Blockchain Technology Explained

Blockchain Technology Explained 

Last Updated: 1st November 2018

Blockchain technology was invented in 2008, by a pseudonymous group or individual operating under the moniker: Satoshi Nakamoto. The manner in which this technology was deployed by Satoshi Nakamoto was to serve as a transactional ledger for the Bitcoin cryptocurrency. Utilizing blockchain in this manner allowed for the very first digital currency to overcome the double-spend problem, which is the risk that a digital currency is capable of being spent twice.

Blockchain technology is an invention that can be thought of as a ledger that keeps a record of economic transactions or anything of value. Each group of transactions that is made on a blockchain is referred to as a block, with each block then being combined chronologically to form a chain, hence the term blockchain. Each block contains a cryptographic hash of the previous block, a timestamp, and batched transactions. Each linked block solidifies the integrity of the previous block, making them extremely tamper resistant and secure. The rate at which a network generates one extra block for a blockchain is known as the ‘block time’. By the time of a block completion, data included in the block becomes verifiable. Some chains can generate blocks extremely quickly, having block times as low as five seconds. Bitcoin, currently one of the more popular blockchains in existence, currently possesses a block time of approximately 10 minutes.

A blockchain is usually managed by a second-layer network of peer-to-peer computing nodes. These nodes are simply computers that are running a client that allows them to be connected to the blockchain network. Each node on the network receives a fully copy of the blockchain, which is automatically downloaded upon joining the network. Nodes are usually responsible for validating and relaying transactions on the network. Nodes that are tasked with validating transactions on the network are usually referred to as ‘mining nodes’. This subset of nodes secure the network by ensuring that only valid transactions are included on the chain. In exchange for securing the network, these mining nodes are rewarded with cryptocurrencies such as Bitcoin, which effectively serves as an incentive mechanism that is designed to safeguard the network. This process is known as proof-of-work, and it is a consensus algorithm that ensures that consensus as to the shared state of the blockchain can be reached. Proof-of-work is a very popular consensus algorithm, and it is utilized in networks such as Bitcoin. However, numerous consensus algorithms can exist on other blockchains, such as: proof-of-stake, delegated proof-of-stake and proof-of-importance.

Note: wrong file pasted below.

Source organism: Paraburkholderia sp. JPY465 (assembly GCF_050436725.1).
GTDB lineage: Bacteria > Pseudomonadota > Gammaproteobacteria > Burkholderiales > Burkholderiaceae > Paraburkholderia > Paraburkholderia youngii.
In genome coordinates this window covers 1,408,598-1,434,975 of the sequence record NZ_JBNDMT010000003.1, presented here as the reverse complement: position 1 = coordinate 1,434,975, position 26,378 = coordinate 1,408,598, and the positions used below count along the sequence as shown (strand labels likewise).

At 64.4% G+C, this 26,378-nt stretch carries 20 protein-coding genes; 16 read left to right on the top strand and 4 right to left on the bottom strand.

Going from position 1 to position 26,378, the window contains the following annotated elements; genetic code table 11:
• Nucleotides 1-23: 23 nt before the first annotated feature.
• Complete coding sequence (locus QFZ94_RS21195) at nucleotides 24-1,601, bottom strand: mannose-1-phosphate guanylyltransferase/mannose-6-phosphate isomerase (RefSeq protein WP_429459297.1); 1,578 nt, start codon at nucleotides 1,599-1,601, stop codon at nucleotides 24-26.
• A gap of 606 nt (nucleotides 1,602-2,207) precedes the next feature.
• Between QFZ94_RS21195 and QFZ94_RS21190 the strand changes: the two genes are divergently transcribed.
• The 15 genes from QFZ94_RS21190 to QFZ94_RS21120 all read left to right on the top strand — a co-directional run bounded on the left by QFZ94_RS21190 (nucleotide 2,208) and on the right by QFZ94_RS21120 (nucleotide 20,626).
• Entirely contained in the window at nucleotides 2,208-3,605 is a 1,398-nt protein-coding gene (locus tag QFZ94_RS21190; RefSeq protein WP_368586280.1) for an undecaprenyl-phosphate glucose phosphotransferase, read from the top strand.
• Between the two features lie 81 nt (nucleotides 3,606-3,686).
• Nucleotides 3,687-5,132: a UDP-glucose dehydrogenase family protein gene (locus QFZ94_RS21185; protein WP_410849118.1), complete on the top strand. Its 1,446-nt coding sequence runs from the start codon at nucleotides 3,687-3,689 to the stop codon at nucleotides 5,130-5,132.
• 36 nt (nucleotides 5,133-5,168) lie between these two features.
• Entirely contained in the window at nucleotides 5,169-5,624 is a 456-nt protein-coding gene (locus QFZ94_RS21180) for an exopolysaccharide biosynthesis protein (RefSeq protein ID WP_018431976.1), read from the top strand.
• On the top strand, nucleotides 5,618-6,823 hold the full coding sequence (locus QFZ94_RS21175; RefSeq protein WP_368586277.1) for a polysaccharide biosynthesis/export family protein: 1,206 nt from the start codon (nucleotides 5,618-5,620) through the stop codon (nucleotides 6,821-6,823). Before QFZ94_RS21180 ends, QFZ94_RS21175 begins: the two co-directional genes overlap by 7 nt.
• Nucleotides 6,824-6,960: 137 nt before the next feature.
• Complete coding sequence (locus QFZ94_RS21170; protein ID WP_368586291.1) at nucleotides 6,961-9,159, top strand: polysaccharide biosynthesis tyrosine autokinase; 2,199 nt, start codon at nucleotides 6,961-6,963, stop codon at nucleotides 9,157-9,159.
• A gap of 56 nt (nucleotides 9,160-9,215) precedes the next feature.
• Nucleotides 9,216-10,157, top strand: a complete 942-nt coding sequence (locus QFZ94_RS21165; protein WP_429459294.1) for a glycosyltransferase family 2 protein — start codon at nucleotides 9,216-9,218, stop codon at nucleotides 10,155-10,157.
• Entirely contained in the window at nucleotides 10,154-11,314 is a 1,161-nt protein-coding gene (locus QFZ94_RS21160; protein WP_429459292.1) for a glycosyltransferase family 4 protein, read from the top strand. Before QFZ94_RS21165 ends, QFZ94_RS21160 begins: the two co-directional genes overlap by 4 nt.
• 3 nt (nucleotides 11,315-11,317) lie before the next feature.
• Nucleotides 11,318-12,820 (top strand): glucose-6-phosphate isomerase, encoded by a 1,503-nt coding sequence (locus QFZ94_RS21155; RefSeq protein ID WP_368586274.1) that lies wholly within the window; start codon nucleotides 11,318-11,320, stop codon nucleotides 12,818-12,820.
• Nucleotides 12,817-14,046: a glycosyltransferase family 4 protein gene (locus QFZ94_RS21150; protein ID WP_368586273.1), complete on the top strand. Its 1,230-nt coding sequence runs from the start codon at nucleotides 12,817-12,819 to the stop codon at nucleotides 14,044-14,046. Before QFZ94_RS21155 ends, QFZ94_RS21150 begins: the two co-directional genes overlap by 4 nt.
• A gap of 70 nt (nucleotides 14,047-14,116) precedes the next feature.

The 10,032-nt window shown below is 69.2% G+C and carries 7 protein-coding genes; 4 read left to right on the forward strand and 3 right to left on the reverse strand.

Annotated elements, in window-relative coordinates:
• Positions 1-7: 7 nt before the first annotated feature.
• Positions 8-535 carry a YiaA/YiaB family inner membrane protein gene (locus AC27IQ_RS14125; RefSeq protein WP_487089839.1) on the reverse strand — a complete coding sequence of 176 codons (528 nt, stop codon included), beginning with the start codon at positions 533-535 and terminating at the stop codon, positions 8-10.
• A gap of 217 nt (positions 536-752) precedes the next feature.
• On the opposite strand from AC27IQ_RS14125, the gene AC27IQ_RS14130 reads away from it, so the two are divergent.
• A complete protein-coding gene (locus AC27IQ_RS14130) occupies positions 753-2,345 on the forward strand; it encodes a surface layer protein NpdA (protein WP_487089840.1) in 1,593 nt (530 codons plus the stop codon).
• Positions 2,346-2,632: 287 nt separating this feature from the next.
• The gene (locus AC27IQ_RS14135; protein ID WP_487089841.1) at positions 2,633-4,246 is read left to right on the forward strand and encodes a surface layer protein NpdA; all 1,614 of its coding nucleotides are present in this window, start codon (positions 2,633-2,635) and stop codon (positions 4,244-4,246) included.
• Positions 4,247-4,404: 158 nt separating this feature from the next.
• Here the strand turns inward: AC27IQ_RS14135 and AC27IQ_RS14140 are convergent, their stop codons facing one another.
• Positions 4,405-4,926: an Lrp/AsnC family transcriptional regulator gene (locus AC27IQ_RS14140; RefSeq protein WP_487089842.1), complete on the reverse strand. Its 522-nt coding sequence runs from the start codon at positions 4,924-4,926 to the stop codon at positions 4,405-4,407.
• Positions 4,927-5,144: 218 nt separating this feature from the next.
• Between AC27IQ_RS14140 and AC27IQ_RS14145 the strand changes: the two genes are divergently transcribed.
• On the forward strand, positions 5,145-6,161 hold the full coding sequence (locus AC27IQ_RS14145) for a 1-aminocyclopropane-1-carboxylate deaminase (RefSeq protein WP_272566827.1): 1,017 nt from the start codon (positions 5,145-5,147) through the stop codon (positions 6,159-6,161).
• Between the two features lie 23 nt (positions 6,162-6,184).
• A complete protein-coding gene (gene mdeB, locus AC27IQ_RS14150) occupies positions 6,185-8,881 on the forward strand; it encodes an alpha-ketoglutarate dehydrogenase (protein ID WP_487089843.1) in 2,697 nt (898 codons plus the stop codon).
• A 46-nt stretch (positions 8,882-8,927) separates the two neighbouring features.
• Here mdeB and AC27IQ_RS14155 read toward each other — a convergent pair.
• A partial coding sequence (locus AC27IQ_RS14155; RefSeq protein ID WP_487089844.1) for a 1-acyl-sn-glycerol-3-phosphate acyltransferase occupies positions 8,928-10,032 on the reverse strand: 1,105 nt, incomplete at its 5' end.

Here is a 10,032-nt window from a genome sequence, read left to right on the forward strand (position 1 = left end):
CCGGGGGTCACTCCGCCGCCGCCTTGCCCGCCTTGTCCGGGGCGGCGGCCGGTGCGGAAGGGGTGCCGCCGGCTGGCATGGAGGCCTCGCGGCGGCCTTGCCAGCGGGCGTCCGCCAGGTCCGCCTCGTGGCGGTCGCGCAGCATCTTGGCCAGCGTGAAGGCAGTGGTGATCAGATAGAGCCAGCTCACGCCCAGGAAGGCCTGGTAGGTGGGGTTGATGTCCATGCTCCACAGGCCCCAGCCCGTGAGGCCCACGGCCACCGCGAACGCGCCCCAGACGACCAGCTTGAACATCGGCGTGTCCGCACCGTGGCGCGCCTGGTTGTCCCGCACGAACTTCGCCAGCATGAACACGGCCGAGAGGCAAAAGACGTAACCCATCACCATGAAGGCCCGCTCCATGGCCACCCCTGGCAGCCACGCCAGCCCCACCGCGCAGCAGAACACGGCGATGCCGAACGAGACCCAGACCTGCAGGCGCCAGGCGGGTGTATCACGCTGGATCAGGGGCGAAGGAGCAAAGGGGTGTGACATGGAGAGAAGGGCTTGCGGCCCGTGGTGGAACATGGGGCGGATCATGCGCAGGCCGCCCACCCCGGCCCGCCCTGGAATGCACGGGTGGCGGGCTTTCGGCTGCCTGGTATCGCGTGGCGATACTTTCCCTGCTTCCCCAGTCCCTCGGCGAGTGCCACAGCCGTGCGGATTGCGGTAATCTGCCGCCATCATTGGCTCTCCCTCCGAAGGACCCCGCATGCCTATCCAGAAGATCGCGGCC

Decentralization and Transparency

The idea of decentralization that is so often attached to blockchain technology is embodied within this second-layer of peer-to-peer nodes. Anyone in the world can take up the responsibility of validating and relaying transactions on the network. Data on the chain exists as a globally shared database and is not centrally held by any one individual. This makes it all the more difficult for any hacker to corrupt the database, as a copy of the blockchain is held by numerous nodes on the network and is not stored in any single location. This effectively means that a blockchain possesses no single point of failure. Blockchains are also often described as being transparent. All transactional data that is included on the blockchain is easily verifiable by others on the network, as everyone has access to the same information. Data on the blockchain can effectively be regarded as being incorruptible, because altering information on the blockchain would require an enormous amount of computing power and considerable financial cost to override the entire network.

The characteristics that are exhibited by blockchains make it a very promising piece of technology in numerous areas. The most well known use case for blockchain technology is in the realm of cryptocurrency. However, blockchain could also be effective in areas such as:

  • Supply Chain Management
  • Digital Identity
  • Voting
  • Healthcare
  • Sharing Economy

A list of promising blockchain use cases.

Types of Blockchains

Blockchains can generally be subdivided into the following categories: public blockchains, private blockchains, and consortium blockchains.

Public blockchains – These types of blockchains are characterized as having no access restrictions. This means that absolutely anyone with a device that is capable of accessing the internet can operate on the network. Individuals are able to execute transactions or even become validators on the network. The largest and more popular public blockchains currently in existence are Bitcoin and Ethereum.

Private blockchains – These blockchains differ to public blockchains because they are permissioned. Access to a private blockchain requires that existing members on the private network invite outsiders to join. Private blockchains are usually associated with enterprise use, and are considered a middle-ground for companies that are not comfortable with the lack of centralized control that are inherent in public blockchains.

Consortium blockchains – These types of blockchains are often regarded to be semi-decentralized. On one hand, consortium blockchains share similar traits to private blockchains in the sense that, they too are permissioned. However, on the other hand, consortium blockchains are controlled by a number of companies, instead of a single organization. Administrators of a consortium blockchain can possess powers that include: restricting the rights of other network participants on the chain, and limiting the number of nodes that are able to partake in the consensus algorithm process.